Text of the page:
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World Ocean Atlas 2023

Global Climatologies of Temperature, Salinity, Dissolved Oxygen, and Inorganic Nutrients

Waves crashing on beach cliffs during sunrise.
Courtesy of NCEI

The NCEI’s Ocean Climate Laboratory (OCL) has released the full World Ocean Atlas 2023 (WOA23) Global Climatologies of Temperature, Salinity, Dissolved Oxygen, and Inorganic Nutrients. This is a five year update to enhance the previous version, World Ocean Atlas 2018 (WOA18).

A new version of the WOA is released with each extensive update to the World Ocean Database (WOD), the world's largest collection of uniformly formatted, quality controlled, publicly available ocean profile data that are FAIR-compliant. The latest release of the WOD23 contains oceanographic profiles up through December 2022, adding approximately 1.8 million new quality controlled oceanographic profiles since the release of the WOD18. This increases the latitude, longitude, depth, and time representativeness of the WOA23 climatologies.

Within the WOA23, the temperature and salinity variables contain seven individual decadal climatologies (1955–1964 through 2015–2022), three climate normals (1971–2000, 1981–2010, and 1991–2020), and a seven-decade average (1955–2022) on 1 and 1/4-degree horizontal latitude-longitude grids. Dissolved oxygen climatologies now include data from sensor instruments such as CTD (Conductivity, Temperature, and Depth) and Argo profiling floats, in addition to bottle samples. Additionally, the dissolved oxygen climatologies, along with derived parameters Apparent Oxygen Utilization (AOU) and Percent Oxygen Saturation climatologies, contain both an all-data (1965–2022 time period—using bottle, CTD, and profiling float data) and a 1971–2000 climate normal (using bottle and CTD data).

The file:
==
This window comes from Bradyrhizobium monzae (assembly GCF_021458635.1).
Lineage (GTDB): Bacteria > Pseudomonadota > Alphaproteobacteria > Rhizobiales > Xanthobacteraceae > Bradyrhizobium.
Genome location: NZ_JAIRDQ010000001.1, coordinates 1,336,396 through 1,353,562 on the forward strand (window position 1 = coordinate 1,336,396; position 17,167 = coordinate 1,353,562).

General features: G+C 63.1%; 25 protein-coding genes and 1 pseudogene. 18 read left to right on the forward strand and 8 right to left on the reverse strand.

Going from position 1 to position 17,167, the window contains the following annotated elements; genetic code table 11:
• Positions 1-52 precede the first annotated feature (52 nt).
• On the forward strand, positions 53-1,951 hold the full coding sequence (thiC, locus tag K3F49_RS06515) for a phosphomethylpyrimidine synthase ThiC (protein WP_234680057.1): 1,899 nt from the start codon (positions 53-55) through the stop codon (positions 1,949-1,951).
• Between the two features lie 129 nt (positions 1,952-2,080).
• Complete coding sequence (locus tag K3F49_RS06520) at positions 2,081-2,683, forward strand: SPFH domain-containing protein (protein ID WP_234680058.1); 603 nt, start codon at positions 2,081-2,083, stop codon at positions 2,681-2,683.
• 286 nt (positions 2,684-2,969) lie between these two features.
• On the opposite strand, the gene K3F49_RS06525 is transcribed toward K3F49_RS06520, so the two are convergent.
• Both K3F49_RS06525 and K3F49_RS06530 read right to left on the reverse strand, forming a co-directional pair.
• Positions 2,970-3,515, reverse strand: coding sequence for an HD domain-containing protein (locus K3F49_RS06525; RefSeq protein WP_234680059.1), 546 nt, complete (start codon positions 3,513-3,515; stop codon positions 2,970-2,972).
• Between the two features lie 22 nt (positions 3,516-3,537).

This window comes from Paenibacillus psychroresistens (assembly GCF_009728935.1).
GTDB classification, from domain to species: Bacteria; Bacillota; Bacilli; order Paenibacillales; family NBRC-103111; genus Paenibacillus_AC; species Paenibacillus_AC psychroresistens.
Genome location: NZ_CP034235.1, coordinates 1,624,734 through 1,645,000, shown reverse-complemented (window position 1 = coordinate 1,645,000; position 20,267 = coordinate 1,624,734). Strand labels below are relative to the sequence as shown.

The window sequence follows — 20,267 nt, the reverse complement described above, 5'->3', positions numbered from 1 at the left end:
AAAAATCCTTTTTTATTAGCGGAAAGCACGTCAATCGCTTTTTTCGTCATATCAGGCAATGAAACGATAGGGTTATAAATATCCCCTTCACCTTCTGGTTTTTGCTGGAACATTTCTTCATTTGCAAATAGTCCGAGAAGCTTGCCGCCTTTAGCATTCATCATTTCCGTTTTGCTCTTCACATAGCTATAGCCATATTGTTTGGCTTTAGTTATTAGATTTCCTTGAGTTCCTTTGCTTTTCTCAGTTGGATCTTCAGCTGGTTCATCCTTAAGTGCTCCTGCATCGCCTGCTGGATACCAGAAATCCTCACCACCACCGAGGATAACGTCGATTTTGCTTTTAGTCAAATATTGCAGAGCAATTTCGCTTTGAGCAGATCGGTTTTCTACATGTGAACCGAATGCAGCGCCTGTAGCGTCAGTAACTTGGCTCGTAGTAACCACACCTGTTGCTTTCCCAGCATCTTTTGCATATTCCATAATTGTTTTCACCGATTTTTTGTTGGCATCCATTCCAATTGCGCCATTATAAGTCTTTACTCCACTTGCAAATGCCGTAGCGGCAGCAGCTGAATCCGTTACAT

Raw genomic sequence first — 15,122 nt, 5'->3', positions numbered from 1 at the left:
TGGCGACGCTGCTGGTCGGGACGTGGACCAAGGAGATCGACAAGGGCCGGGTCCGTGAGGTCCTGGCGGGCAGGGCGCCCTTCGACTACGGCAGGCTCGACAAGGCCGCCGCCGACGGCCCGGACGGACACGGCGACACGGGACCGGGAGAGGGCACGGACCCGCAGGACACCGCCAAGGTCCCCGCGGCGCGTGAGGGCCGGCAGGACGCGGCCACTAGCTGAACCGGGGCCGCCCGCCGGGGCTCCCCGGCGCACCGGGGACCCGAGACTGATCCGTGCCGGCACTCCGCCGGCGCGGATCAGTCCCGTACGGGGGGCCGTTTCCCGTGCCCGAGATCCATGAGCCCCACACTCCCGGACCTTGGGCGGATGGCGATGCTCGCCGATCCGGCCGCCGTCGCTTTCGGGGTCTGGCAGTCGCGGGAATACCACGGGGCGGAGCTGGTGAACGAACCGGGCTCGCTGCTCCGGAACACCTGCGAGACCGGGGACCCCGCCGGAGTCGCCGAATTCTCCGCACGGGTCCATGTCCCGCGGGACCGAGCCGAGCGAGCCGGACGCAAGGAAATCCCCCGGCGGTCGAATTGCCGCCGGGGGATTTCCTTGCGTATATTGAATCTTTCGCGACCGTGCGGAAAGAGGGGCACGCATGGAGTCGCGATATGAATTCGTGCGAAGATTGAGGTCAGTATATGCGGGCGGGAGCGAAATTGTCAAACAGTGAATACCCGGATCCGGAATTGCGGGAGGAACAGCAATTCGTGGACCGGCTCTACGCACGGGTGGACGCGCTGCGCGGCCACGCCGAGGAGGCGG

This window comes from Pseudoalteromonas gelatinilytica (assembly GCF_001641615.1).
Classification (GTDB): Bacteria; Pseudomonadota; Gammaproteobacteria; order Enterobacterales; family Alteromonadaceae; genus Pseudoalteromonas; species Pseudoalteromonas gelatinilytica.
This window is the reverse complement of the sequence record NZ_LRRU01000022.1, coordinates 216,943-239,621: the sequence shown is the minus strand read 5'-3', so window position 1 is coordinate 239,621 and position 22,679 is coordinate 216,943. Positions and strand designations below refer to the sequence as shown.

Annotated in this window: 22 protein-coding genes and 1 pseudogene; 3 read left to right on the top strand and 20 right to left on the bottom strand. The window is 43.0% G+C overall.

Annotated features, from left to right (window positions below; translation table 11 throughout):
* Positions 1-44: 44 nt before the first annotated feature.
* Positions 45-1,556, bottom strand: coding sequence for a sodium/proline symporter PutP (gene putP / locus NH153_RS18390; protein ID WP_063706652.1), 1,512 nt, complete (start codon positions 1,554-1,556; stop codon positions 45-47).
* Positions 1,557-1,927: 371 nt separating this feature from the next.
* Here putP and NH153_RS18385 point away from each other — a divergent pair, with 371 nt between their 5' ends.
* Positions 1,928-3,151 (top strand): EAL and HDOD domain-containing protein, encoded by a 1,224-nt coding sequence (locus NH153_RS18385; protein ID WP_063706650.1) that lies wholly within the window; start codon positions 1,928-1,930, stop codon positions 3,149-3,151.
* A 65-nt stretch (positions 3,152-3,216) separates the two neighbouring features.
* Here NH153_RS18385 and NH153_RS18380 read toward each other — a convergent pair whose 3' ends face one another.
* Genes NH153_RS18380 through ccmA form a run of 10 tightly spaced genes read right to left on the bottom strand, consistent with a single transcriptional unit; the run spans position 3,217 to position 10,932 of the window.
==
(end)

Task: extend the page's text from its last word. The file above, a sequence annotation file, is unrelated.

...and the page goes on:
The nutrient atlases include Nitrate, Phosphate, and Silicate and are now available with a time range from 1965–2022 and contain additional data not available in the WOA18 (those climatologies are available on one-degree latitude-longitude grid). Finally, inclusion of objectively analyzed standard deviation fields of temperature, salinity, and dissolved oxygen along with standard error of analysis fields for all variables and parameters are all new additions to the WOA23.

World Ocean Atlas

The WOA data product series contains objectively analyzed climatological fields of in situ sea water temperature, salinity, dissolved oxygen (plus calculated parameters AOU and percent O2 saturation), phosphate, silicate, and nitrate+nitrate variables at standard depth levels. The WOA has been published semi-regularly since 1994, with versions from 1998, 2001, 2005, 2009, 2013, 2018, and now 2023.

The major changes between WOA18 and WOA23:

  1. Addition of 1.8 million ocean profiles to the analyses.
  2. Release of three climate normals for temperature and salinity (1971–2000, 1981–2010, and 1991-2020).
  3. Addition of dissolved oxygen sensor measurements from CTD and Argo profiling floats to the oxygen analyses.
  4. Release of a new 1971–2000 dissolved oxygen climate normal.
  5. Only oxygen, phosphate, nitrate, and silicate profile data on or after 1965 were used in the climatology calculation.